One April day, amid sunshine and rain, that man of dark eyes, lofty brow, and proud stature, the magnificent Danton, walked up the fatal steps and knelt down to death. How strange! The man before whose nod all Paris had trembled as if he had been a god—the man whose eloquence could thrill the heart of France, was now a weak creature beneath the iron arm of Robespierre. He had sentenced hundreds to death upon this spot, and was now condemned himself, by his old associate, to taste the same bitter cup which he had so often held to the lips of others. This act alone will fix the stain of ferocious cruelty upon the character of Robespierre, however conscientious he may have been.
And here, too, on that same day, Camille Desmoulins, the mad author and revolutionist-editor, ended his young life. Many a time with his comic—yet sometimes awfully tragic—pen, had he pointed with laughter to the Place de la Concorde, and its streams of human blood. And now the strange creature who one day laughed wildly in his glee and another was all tears and rage, followed Danton, the man he had worshiped, to the block. Robespierre was his old friend, he had written his praises upon many a page, yet now he stood aloof, and raised not a hand to save the poor editor, though he besought his aid with passionate eloquence.
Three months later, and the Place de la Concorde witnessed the closing scene of the revolution. On the 28th of the following July, Robespierre and St. Just perished together on the scaffold. He whose very name, articulated in whispers, had made households tremble as with a death-ague, had lost his power, and was a feeble, helpless being. Cruel, stern, without a feeling of mercy in his heart, awful to contemplate in his steel severity, he was, after all, almost the only man of the revolution who was strictly, sternly, rigidly honest. No one can doubt his integrity. He might have been dictator if he would, and saved his life, but the principles which were a part of his very nature, would not allow him to accept such power, even from the people. His friends plead with streaming eyes; it was a case of life or death; but he said, “Death, rather than belie my principles!” and he perished.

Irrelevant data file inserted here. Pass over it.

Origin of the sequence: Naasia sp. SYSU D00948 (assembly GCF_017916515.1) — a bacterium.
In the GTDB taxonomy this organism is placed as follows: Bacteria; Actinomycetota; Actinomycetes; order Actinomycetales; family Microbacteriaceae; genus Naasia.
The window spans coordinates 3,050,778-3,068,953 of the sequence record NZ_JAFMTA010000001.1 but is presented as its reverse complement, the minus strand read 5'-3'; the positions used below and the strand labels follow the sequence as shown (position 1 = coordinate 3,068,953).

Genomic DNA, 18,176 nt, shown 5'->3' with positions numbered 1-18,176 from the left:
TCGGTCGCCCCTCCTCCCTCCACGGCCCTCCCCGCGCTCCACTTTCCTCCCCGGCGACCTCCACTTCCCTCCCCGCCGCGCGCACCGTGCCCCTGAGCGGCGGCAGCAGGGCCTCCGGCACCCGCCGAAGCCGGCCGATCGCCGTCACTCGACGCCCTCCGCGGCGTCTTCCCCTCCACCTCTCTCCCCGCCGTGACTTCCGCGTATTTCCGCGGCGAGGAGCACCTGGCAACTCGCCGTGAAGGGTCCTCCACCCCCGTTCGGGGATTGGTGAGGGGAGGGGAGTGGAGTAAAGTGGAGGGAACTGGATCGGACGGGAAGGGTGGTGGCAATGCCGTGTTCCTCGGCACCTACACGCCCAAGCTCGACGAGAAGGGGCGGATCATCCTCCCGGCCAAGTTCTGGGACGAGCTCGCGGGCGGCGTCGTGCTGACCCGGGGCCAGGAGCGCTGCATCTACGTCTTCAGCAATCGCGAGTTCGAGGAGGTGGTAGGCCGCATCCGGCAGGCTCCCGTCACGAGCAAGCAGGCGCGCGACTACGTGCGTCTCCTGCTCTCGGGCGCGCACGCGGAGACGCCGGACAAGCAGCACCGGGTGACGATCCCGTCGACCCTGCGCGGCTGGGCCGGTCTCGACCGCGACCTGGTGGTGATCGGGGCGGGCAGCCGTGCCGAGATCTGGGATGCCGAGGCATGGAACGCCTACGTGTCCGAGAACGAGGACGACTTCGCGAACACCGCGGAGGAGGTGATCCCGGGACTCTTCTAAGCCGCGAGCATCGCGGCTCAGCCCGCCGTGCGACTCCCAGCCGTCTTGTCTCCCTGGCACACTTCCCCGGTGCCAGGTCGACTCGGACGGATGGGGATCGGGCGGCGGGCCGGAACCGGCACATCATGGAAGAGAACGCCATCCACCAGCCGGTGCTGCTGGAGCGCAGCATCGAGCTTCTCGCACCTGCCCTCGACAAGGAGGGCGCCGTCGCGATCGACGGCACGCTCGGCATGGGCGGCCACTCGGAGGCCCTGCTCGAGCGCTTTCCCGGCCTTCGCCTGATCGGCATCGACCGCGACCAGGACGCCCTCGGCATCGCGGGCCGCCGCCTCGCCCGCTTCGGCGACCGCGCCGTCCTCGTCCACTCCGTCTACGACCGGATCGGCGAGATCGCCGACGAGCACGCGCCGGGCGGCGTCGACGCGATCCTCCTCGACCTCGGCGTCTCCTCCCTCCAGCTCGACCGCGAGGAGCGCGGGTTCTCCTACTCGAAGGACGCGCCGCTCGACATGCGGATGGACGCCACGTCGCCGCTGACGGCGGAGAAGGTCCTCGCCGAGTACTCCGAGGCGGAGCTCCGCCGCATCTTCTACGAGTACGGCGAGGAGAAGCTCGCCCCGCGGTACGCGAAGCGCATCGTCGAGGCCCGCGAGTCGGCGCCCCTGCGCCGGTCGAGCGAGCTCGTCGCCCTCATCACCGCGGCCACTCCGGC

As I looked down upon the very spot where stood the scaffold, and saw that all around was so peaceful, I could hardly realize that within half a century such a terrible drama had been enacted there—a drama whose closing acts illustrate the truth of that scripture which saith, “Whoso taketh the sword shall perish by the sword.”
Louis XVI. first ascends the scaffold, looking mournfully at Danton, but saying never a word; and then Vergniaud, the pure of heart, executed by his friend Danton; then Danton, thinking remorsefully of Vergniaud and cursing Robepierre; and last, Robespierre!
The Place de la Concorde was originally an open spot, where were collected heaps of rubbish, but in 1763 the authorities of the city of Paris determined to clear it up and erect upon it a statue in honor of Louis XV. The statue was destroyed by the populace in 1792, and the place named Place de la Revolution. In 1800 it took the name it at present retains. In 1816 Louis XVIII. caused the statue of Louis XV. to be replaced, though still later that of Louis XVI. was erected here, and the former placed in the Champs Elysees.